All the signs are telling you that the best next move for your company is to expand into Senegal. As a result, you need to assess the landscape and find out what your options are for setting up business in Senegal.
Senegal benefits from being part of number of regional bodies. It is a member state of OHADA (the English translation being “the Organisation for Harmonisation of Business Laws in Africa”), which provides a uniform system of business laws and implementing institutions for 17 countries in West and Central Africa. Senegal is also one of the 15 member states of the Economic Community of West African States (ECOWAS). ECOWAS was created to promote economic integration in the region and support trade through collective self-sufficiency. Further, Senegal is one of the eight member states of the West African Economic Monetary Union (WAEMU, or UEOMOA in French). These eight countries share the CFA Franc (XOF) as a common currency and WAEMU promotes greater economic competitiveness through open markets, the free movement of people and goods as well as the rationalisation and harmonisation of the legal environment. Understanding these groups is particularly relevant if you are looking at regional projects or trade options and advantages.
There are options for the form a new business will take in Senegal. It is possible to open a representative or a branch (subsidiary) office of your existing offshore enterprise. Branch offices are a way for companies to test whether the market can sustain them. As such, they are not a separate legal entity from the parent company and cannot be used as permanent model for doing business. They must be converted into a Senegalese company after two years.
For permanent business operations, the most common forms of Senegalese entities to be created are a société à responsibilité limitée (SARL, which is the equivalent of an LLC) or a société anonyme (SA, equivalent to a PLC). The process to establish either type of company is straightforward and takes about 10 days if all the required documents are available. It is relatively inexpensive.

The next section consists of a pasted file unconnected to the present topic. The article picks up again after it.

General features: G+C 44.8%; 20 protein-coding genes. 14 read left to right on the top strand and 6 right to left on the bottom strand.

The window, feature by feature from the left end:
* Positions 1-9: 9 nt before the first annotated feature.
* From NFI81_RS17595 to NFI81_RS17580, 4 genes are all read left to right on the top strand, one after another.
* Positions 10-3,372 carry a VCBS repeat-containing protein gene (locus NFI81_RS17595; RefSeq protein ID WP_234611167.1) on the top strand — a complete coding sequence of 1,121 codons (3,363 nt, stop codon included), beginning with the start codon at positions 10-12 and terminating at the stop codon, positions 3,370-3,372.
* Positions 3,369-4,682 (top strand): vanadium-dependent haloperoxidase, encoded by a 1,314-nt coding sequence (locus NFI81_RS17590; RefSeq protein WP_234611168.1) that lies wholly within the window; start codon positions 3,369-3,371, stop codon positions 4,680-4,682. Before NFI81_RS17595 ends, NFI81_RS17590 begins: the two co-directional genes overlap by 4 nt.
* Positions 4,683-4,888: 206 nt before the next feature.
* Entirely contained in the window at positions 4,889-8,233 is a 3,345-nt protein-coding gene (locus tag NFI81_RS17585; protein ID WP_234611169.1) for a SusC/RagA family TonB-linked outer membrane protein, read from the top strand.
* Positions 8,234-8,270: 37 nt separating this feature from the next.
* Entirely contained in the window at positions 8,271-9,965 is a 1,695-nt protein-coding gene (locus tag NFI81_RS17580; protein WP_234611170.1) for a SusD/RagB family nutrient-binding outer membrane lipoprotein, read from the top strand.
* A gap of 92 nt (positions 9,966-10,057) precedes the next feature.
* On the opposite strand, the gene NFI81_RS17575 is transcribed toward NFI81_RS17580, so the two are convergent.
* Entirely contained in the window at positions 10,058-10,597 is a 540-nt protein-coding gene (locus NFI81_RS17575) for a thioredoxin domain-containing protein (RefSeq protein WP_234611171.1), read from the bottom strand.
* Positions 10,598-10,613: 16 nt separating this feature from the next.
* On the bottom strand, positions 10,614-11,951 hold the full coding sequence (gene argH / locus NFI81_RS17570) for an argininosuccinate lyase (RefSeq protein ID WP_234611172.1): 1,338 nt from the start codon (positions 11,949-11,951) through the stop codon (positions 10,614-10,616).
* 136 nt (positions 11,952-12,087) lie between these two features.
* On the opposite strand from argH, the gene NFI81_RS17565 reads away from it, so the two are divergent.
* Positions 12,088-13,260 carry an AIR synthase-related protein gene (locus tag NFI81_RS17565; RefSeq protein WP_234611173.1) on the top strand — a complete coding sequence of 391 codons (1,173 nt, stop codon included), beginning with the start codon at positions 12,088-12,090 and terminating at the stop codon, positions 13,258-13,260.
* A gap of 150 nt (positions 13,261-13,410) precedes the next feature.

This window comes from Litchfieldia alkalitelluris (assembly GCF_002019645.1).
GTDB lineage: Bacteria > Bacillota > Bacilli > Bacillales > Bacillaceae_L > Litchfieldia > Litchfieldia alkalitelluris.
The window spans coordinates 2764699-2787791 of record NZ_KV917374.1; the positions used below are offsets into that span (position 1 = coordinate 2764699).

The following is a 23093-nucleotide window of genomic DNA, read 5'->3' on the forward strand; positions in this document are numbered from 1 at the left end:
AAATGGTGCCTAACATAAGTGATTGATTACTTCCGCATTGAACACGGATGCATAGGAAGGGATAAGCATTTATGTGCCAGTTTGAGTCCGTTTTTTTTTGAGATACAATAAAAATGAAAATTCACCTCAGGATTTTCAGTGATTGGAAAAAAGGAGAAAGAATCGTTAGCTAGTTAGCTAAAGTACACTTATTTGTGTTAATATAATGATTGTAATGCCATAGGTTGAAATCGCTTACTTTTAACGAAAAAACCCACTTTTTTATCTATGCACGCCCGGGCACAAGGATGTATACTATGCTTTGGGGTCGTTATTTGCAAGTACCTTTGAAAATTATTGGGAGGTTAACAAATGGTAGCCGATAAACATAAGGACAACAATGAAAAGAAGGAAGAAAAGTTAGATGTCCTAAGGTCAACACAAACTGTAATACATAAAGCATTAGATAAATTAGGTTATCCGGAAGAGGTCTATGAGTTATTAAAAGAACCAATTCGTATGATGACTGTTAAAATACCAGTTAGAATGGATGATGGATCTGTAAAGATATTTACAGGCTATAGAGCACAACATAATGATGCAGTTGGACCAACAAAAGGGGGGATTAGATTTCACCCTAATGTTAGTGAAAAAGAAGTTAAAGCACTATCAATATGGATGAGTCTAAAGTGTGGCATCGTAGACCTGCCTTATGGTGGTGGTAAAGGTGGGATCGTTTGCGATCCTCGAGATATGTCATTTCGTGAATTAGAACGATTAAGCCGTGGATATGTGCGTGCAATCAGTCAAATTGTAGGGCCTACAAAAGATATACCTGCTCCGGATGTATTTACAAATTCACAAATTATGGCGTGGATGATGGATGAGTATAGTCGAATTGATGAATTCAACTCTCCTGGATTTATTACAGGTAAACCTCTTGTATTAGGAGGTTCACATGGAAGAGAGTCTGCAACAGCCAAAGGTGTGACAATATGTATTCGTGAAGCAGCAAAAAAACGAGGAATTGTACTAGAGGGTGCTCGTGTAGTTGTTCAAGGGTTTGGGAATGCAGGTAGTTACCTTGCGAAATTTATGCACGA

Tax treaties exist between Senegal and a handful of nations but, whether or not a treaty exists, the principle is that tax will be payable in Senegal for work undertaken in Senegal. Companies will be subject to:
- Corporate Tax (30%);
- VAT (18%);
- an Annual Minimum Tax (0.5% of the turnover of the company in the previous year (but not less than 500,000 XOF and not more than 5,000,000 XOF) payable if the company’s operations do not make a profit); and
- Business Tax (this tax has fixed and proportional components that depend on the nature of the business and the annual turnover. It will be calculated in accordance with Articles 325 to 342 of the Tax Code.)
Senegal’s labour laws are codified and comprehensive, supportive of employee rights. Employers are advised to get advice when establishing employment contracts, to ensure a good understanding of employer obligations. Some key principles to bear in mind are that all contracts of employment must be in writing in French, there are contributions to be made by the employer to social security and pension schemes, appointments to some positions require approval from the Labour Office and there are laws relating to minimum wages and benefits for employees.
With respect to repatriation of income outside Senegal, this can be done freely. After payment of relevant taxes, the company may then repatriate profits, dividends and interests outside Senegal. The only requirement is that repatriation be performed through an approved intermediary, which includes the West African Central Bank, the Post Office, the Administration itself or other approved entities pursuant to the regulations.
Investors can also have confidence in the resolution of disputes that arise in their business transactions in Senegal. In addition to the OHADA institutional dispute resolution mechanism (CCJA), Senegal is party to the 1958 New York Convention on Recognition and Enforcement of Foreign Arbitral Awards as well as the ICSID Convention for settling international investment related disputes. This means that businesses may elect to have any grievances heard through arbitral proceedings and do not need to rely on the local court system.
Dentons would like to thank Louisa Gibbs from Geni & Kebe (http://www.gsklaw.sn/) for this month’s contribution to the Africa section of the Dentons South Africa Newsletter. Louise discusses setting up business in Senegal.